A recently enacted New Jersey law encourages the use of solar energy by allowing solar panels to be excluded from the computation of impervious coverage when determining whether a development project complies with impervious coverage limitations. The new law, P.L.2010, c.4 , amends the Pinelands Protection Act, Coastal Area Facility Review Act, Highlands Water Protection and Planning Act, County Planning Act, Waterfront Development Law, and Municipal Land Use Law, as well as laws pertaining to the conversion of age-restricted community developments.
In each of these laws, the amendment defines a solar panel as “an elevated panel or plate, or a canopy or array thereof, that captures and converts solar radiation to produce power, and includes flat plate, focusing solar collectors, or photovoltaic solar cells and excludes the base or foundation of the panel, plate, canopy, or array.” Any solar panel meeting that definition can be excluded when computing impervious coverage.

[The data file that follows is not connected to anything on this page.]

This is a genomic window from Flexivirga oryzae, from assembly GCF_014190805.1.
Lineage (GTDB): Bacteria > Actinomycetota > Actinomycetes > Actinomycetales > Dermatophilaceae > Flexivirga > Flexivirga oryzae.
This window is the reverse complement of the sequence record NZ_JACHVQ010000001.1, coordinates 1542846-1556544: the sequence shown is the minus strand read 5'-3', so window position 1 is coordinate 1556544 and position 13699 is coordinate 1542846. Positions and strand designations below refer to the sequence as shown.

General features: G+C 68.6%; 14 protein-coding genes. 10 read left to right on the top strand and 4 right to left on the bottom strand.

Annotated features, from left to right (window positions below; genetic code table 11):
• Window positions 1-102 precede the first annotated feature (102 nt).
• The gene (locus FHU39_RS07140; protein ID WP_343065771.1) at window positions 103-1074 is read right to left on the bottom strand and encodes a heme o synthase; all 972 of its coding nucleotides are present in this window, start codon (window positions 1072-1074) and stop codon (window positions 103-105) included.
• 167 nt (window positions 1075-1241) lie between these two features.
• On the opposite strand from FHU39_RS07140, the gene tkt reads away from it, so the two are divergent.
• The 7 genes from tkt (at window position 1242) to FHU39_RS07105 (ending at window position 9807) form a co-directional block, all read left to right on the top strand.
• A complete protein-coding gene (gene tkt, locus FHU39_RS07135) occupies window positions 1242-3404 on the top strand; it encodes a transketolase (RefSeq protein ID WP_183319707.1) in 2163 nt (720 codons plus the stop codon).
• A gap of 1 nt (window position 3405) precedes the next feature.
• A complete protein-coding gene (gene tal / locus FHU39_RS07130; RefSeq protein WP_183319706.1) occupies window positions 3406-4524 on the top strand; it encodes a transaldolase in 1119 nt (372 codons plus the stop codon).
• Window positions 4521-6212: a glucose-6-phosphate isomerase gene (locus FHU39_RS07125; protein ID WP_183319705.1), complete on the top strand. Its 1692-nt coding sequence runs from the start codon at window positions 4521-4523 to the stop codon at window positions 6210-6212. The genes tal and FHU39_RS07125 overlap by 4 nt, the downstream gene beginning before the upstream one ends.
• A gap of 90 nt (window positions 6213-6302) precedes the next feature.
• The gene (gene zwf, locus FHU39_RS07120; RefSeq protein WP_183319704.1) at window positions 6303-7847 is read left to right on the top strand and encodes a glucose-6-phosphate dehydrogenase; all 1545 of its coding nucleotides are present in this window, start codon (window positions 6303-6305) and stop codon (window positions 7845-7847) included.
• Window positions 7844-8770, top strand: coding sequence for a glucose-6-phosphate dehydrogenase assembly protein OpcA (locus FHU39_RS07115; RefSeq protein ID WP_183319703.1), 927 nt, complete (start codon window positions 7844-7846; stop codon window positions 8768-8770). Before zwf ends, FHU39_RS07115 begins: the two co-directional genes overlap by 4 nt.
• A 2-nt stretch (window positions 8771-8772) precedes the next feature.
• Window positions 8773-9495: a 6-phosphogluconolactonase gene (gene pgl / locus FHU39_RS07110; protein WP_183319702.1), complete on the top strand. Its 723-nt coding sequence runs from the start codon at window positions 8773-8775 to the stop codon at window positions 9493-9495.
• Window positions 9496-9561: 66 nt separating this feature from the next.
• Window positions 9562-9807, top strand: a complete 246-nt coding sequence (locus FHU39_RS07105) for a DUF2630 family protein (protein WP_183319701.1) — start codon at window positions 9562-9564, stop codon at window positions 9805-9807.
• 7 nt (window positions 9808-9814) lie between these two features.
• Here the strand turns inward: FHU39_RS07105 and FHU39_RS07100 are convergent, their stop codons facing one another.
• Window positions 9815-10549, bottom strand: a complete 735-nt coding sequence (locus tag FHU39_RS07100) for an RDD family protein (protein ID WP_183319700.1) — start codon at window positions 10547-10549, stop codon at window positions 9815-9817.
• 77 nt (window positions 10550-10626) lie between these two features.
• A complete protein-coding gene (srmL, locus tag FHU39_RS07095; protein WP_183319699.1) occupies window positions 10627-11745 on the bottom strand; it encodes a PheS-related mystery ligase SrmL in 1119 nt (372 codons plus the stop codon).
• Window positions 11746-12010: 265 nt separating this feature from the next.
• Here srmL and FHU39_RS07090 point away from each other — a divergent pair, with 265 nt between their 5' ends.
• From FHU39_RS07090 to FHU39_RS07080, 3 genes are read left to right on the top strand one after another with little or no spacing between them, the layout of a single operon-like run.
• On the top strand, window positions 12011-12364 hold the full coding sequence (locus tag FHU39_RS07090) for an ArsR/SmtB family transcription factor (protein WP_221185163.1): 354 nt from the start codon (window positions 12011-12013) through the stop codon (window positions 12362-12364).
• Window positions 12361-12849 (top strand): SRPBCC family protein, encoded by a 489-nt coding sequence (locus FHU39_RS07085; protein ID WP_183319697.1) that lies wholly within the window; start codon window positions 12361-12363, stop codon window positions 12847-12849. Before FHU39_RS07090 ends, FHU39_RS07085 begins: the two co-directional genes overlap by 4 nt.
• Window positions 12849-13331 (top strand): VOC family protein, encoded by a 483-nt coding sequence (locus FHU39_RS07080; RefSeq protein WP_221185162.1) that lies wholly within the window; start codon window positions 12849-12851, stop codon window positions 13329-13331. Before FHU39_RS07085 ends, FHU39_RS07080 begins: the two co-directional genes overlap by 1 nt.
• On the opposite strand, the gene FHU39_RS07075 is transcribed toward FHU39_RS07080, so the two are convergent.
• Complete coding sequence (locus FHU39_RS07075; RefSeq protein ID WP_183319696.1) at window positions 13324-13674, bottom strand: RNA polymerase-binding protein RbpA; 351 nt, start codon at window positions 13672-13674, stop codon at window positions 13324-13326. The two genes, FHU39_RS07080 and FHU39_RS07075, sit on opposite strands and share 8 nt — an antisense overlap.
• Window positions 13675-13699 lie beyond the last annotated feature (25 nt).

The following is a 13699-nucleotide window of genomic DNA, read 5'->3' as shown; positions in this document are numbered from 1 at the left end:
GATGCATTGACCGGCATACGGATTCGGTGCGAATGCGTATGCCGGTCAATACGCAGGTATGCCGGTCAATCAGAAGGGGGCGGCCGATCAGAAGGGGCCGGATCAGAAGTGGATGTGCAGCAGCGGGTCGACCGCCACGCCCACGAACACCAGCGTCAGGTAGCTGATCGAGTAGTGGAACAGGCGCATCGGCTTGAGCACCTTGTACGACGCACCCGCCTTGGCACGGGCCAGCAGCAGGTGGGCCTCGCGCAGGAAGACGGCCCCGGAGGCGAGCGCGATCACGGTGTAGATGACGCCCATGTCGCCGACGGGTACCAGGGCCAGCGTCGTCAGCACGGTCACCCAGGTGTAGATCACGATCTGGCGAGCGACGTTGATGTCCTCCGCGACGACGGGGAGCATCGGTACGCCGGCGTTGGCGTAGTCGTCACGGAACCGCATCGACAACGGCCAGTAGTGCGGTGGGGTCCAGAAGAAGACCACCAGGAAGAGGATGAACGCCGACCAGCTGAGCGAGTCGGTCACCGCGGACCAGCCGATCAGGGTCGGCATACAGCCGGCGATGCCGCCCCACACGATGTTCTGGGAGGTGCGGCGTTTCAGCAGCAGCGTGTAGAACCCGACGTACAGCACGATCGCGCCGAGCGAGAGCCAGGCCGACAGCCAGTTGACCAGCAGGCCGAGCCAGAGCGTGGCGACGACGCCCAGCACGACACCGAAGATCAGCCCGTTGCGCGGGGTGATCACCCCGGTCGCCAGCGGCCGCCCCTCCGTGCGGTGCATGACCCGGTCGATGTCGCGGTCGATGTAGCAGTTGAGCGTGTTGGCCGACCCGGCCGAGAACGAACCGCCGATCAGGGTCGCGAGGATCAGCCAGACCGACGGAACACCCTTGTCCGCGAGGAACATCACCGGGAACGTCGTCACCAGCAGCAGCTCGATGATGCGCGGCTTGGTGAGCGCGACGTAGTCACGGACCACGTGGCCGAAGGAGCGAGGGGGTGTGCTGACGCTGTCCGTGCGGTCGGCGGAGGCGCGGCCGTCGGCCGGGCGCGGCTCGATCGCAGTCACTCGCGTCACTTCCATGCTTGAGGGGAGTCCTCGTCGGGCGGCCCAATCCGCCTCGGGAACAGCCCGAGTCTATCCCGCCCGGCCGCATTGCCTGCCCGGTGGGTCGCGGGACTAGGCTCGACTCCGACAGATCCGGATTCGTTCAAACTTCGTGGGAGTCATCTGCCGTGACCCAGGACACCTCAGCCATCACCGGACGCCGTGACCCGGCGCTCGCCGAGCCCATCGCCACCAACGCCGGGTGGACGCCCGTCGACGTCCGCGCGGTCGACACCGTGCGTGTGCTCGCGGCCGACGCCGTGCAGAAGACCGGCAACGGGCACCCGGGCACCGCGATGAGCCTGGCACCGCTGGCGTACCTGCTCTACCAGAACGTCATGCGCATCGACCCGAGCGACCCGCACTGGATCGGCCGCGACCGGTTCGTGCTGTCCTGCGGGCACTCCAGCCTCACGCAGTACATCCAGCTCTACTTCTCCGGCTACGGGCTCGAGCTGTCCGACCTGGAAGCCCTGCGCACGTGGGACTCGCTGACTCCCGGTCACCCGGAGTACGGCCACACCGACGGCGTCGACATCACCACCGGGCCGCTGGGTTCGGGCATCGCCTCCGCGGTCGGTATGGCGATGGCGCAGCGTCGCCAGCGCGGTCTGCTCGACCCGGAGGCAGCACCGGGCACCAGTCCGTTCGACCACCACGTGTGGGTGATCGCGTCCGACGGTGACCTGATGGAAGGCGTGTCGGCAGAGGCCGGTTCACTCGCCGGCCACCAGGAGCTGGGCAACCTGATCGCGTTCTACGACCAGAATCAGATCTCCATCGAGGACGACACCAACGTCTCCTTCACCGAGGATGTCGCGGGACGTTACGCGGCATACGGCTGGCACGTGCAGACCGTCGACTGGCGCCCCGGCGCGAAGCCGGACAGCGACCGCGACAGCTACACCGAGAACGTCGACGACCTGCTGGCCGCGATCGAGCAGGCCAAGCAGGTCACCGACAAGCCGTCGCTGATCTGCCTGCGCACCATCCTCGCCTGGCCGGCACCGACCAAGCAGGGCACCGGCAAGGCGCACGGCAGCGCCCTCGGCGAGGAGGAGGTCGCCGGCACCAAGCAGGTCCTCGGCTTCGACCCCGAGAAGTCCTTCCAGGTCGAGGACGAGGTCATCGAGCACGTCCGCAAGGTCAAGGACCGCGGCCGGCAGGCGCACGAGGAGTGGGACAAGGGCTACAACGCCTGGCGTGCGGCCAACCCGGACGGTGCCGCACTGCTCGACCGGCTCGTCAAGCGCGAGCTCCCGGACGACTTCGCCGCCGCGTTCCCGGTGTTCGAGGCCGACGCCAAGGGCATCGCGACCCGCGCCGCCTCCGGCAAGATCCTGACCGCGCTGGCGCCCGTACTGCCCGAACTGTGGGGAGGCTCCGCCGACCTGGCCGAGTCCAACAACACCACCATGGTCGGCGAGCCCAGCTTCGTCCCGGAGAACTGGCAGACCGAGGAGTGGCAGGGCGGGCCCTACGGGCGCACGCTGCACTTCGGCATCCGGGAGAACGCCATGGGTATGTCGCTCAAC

The new solar panel law is just one of the initiatives which encourages the use of solar and other green energy sources. As recently reported on this blog in a post titled New Jersey Proposes Addition of Solar Power Facilities to its Green Initiative, identical bills, Senate S2126 and Assembly A3139, are pending before their respective house of the New Jersey’s legislature and would amend the MLUL to provide that Solar and Wind Energy Generation Facilities, when installed on the sites of former landfills, quarries and other extractive industries, are permitted uses. If the proposal is enacted, this status would be equally applicable to both public and private sites where landfills, quarries or other extractive industries are closed or closing.
Clearly, New Jersey is serious about alternative energy and is working legislatively to make it a reality.
Howard D. Geneslaw is a Director in the Gibbons Real Property & Environmental Department.